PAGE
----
Three-month state of emergency after blasts target Coptic churches in Tanta and Alexandria, in attacks claimed by ISIL.
The Islamic State of Iraq and the Levant (ISIL, also known as ISIS) armed group claimed responsibility for Sunday’s suicide bombings in the Nile Delta cities of Alexandria and Tanta, in which more than 40 people were killed.
“A series of steps will be taken, most importantly, the announcement of a state of emergency for three months after legal and constitution steps are taken,” Sisi said in a speech aired on state television.
Under Egypt’s constitution, the state of emergency must be presented to the House of Representatives for approval within a seven-day period.
The emergency law expands police powers of arrest, surveillance and seizures and can limit freedom of movement.
Egypt declared a state of emergency in the months that followed the military ouster of Morsi. Part of North Sinai, where ISIL’s Egyptian affiliate is based, is still under a state of emergency.
Earlier on Sunday, a statement by the presidential office said that Sisi had ordered troops be deployed across the country to help secure “vital facilities”.
The bombings were the latest in a series of assaults on Egypt’s Christian minority, who make up about 10 percent of the population and have been repeatedly targeted by armed groups.
Samer Shehata, associate professor at the Doha Institute for Graduate Studies, told Al Jazeera the attacks show a “tremendous security lapse” by Egyptian authorities.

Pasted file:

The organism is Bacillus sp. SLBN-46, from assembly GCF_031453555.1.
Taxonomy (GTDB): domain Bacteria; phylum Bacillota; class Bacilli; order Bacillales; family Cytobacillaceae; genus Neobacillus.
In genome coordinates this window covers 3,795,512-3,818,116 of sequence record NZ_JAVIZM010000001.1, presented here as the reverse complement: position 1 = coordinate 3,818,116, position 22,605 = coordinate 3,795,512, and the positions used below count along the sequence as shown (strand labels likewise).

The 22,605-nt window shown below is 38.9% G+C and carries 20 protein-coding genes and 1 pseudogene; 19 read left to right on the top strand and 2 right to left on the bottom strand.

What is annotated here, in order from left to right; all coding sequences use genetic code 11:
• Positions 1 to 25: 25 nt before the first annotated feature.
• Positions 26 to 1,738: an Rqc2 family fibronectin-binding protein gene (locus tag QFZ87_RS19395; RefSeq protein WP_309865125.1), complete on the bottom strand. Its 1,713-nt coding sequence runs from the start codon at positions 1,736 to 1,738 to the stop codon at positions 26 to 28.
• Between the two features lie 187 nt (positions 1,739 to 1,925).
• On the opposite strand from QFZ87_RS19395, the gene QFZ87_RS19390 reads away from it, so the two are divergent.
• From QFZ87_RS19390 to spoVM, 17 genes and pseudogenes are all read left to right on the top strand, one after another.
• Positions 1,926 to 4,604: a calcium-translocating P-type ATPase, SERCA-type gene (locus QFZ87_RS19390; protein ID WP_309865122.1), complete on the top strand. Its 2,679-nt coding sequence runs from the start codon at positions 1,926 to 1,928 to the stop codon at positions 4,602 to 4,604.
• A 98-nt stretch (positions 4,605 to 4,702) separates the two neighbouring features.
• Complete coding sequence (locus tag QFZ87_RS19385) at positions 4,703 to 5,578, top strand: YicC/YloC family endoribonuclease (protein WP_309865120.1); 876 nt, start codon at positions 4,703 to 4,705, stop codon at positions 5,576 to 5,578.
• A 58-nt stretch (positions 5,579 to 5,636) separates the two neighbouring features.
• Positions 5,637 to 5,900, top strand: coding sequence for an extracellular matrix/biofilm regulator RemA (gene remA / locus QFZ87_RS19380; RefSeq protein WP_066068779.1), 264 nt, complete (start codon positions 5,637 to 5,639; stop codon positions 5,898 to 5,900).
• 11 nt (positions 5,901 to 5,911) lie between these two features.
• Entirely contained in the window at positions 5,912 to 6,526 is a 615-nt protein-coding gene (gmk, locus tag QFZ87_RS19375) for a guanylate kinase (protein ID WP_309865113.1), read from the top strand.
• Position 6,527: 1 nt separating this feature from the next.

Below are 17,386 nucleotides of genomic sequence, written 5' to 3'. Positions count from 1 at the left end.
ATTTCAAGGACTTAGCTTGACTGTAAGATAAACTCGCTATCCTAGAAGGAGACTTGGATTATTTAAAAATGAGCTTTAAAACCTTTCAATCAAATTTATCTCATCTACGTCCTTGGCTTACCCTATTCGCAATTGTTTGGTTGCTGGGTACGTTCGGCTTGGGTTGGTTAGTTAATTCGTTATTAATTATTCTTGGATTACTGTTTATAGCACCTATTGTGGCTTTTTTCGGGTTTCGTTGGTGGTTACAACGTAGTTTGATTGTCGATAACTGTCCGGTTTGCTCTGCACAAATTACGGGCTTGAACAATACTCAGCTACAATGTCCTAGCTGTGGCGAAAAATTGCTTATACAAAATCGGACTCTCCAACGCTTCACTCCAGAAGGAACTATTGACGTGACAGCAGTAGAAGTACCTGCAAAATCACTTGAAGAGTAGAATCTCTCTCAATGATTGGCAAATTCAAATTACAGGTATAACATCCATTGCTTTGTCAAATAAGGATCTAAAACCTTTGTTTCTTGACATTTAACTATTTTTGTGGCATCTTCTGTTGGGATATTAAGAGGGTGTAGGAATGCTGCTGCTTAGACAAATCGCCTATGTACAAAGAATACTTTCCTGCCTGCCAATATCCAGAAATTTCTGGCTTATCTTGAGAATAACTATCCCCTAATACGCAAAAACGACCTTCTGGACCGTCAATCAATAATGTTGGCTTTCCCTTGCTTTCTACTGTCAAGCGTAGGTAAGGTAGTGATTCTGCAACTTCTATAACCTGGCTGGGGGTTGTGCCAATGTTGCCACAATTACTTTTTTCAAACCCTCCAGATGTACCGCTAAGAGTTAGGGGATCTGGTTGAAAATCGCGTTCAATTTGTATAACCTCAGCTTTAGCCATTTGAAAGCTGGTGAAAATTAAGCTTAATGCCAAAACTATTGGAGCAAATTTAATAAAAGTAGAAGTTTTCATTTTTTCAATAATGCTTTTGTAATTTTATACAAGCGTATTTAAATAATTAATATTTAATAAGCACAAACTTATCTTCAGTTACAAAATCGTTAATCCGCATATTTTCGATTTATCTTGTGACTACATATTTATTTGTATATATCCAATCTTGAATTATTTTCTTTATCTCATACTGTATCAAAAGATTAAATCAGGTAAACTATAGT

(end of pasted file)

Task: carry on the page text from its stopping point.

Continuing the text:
“In the last few months, there has been an increased number of attacks on Egyptian Copts, individually, as well as on churches,” Shehata said, adding that the church in Tanta received a threat 10 days ago.
“I do think this represents a lack of seriousness on the part of the state in really securing the Coptic community and places that could potentially be attacked.”
In Tanta, as security forces cordoned off the church, residents who gathered nearby were unable to hide their anger.
Despite the presence of metal detectors, the bomber was apparently able to enter the building without any hindrance.
“How was the bomb able to enter, while police” were outside the church, asked Nagat Assaad, holding back tears.
“What are the detectors for? We don’t want their protection,” he told the AFP news agency.There were similar scenes in second city Alexandria after the attack there.
Several hours after the attack, a Coptic woman expressed her anger at police blocking access to the church.
“What’s the use of closing the street now? You should have done it before the explosion!” she told AFP.
A bombing at Cairo’s largest Coptic cathedral killed at least 25 people and wounded 49 in December, many of them women and children.